1.   Tony Hsieh and Zappos.  Use your customers as your advertising by indulging them – with the money you save on customer acquisition, you can afford to indulge them, thus attracting more customers True and Tony is an amazing exemplar of the CEO who lives and breathes his mission Hard to imagine BP following this (they should). One secret advantage about the shoe business – as my 50’s motivational researchers pointed out “To women don’t sell shoes, sell beautiful feet” In other words if you want to wrap your feet in a bargain you go to Payless but if you want to indulge your foot beauty fetish then the unique people at Zappos are there to oblige. And no one in their right mind asks their fetish master for a discount. Except Elliot Spitzer - and look what happened to him!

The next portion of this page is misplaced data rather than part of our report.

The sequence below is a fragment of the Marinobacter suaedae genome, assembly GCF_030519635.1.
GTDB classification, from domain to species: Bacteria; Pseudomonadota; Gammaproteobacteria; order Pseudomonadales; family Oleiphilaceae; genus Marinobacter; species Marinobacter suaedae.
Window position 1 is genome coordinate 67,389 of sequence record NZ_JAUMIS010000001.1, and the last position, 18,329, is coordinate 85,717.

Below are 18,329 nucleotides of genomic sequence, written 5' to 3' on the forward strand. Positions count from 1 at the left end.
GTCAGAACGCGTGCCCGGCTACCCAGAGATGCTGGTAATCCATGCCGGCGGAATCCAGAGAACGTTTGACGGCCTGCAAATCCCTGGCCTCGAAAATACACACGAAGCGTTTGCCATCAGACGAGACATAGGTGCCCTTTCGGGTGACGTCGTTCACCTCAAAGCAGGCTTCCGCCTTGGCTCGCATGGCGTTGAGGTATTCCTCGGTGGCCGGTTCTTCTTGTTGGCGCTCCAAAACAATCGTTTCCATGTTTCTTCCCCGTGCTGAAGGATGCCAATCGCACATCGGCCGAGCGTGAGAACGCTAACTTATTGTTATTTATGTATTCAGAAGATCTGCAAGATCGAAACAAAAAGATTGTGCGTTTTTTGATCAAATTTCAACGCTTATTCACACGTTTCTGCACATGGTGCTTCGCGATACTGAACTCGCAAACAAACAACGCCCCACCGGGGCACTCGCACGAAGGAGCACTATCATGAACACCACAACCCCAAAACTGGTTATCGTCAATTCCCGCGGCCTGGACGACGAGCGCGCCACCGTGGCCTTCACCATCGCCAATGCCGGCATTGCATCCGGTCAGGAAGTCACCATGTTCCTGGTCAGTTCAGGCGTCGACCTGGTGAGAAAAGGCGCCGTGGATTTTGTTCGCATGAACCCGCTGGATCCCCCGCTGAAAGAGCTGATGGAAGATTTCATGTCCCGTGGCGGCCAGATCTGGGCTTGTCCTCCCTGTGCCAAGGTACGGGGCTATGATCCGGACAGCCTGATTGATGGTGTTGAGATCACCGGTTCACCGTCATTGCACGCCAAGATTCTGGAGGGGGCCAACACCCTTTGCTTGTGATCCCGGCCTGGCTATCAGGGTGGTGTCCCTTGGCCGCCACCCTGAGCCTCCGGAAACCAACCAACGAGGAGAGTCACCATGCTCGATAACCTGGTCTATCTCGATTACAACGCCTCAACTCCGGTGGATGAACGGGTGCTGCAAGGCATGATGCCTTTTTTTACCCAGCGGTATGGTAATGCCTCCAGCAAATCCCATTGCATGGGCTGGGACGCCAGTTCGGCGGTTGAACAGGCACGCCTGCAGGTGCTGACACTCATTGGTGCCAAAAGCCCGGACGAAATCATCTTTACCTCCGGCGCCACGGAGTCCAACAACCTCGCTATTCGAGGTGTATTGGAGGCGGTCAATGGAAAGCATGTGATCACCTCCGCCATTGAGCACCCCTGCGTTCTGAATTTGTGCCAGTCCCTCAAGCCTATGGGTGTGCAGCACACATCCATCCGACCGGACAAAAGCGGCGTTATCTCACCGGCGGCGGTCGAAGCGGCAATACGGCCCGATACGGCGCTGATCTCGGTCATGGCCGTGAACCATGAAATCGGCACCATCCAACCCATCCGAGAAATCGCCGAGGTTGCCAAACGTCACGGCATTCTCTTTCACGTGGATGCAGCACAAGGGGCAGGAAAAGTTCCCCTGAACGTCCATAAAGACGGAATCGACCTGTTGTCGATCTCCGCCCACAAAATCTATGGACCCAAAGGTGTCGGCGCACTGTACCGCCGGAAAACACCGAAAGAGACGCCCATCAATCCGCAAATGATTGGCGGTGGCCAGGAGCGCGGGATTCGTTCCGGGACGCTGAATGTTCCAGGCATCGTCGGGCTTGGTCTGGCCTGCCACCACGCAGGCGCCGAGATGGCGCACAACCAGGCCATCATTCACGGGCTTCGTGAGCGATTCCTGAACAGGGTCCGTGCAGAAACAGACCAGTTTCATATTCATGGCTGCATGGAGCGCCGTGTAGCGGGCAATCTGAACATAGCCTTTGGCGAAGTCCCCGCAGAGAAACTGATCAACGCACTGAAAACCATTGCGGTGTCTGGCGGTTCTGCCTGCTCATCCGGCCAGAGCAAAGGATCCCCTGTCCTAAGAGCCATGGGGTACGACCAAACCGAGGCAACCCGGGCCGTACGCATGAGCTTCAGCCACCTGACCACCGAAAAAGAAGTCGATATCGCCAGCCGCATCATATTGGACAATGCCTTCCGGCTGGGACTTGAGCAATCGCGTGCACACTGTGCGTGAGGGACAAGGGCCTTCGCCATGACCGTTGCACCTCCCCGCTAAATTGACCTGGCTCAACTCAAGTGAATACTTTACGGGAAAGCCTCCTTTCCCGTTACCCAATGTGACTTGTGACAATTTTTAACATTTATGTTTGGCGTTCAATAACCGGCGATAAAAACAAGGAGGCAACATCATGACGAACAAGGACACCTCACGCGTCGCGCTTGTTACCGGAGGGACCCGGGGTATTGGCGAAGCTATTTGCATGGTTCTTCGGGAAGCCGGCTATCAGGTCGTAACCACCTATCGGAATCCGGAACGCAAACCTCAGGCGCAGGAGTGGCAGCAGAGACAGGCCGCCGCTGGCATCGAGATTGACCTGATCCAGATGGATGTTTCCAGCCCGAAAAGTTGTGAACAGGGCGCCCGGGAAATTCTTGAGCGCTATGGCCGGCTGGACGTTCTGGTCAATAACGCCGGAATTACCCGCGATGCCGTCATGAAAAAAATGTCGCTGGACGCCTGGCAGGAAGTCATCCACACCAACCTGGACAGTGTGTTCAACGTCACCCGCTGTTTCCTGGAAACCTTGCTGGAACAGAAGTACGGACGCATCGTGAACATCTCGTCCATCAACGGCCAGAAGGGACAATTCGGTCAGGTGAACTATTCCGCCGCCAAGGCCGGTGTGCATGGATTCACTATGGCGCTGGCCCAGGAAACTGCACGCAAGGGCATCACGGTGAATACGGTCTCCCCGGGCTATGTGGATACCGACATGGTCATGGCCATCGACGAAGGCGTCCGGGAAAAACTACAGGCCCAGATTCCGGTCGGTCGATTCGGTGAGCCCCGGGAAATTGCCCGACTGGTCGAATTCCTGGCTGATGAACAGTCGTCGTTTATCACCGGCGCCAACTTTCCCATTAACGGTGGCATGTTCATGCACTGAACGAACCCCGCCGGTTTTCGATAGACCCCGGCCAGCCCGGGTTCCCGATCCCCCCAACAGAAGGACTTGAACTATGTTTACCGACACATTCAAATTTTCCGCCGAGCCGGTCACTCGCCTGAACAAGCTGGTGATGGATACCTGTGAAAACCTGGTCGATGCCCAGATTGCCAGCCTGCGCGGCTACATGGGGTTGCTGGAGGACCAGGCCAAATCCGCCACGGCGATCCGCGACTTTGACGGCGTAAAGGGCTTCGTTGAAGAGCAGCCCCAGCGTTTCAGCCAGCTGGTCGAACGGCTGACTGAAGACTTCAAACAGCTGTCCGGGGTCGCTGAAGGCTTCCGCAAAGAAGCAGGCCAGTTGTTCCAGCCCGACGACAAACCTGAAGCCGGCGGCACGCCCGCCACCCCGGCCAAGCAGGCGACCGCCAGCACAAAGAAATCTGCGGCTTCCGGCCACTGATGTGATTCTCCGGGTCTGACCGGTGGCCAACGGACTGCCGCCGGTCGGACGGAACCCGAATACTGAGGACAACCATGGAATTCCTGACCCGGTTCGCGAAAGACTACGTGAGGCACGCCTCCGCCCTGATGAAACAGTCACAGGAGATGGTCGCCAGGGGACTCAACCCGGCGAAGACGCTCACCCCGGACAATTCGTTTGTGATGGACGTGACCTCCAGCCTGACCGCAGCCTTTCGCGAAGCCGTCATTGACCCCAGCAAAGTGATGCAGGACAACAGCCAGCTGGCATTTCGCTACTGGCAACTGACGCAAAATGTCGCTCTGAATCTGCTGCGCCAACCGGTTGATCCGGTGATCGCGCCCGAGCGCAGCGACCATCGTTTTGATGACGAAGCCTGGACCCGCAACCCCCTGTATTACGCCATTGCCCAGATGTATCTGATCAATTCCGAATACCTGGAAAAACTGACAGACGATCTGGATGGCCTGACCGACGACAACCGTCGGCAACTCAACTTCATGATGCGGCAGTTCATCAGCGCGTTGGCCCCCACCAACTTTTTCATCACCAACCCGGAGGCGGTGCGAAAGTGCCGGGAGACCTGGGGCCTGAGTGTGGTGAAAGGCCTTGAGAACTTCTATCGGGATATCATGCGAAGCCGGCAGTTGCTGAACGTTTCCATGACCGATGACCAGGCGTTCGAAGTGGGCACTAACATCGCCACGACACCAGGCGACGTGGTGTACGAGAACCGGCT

2.   Who really knows what they are doing? PR Exec talks about creating stories – that sell WOM is not just about telling stories – it's about telling stories that make you want to tell other people. That drives them toward an action that leads to becoming a customer of some kind. So my reasonable question is – you’re an agency, how do you test which story ideas will work. Answer: we don’t - if Henry Ford asked farmers they would have told him they wanted a faster horse. My answer is yes, and that horse is called a Mustang. Research is not the answer - it is guidance for your creativity.

      Gevalia reinvented itself in Social Media because its affiliate marketing program made it look like a spammer Many companies are probably viewing Social Media as a cheap ad or ethical spam machine. Gevalia did the right thing and got their customers in on the action – made them heroes, part of a club that even helped named their product. It also happens to be extraordinarily good, if expensive coffee. Now, could you imagine if Kraft or General Mills or Hormel went up that warm and fuzzy route. Wanna blog about Kraft American Cheese, PopTarts? Join their fan group. Read their labels?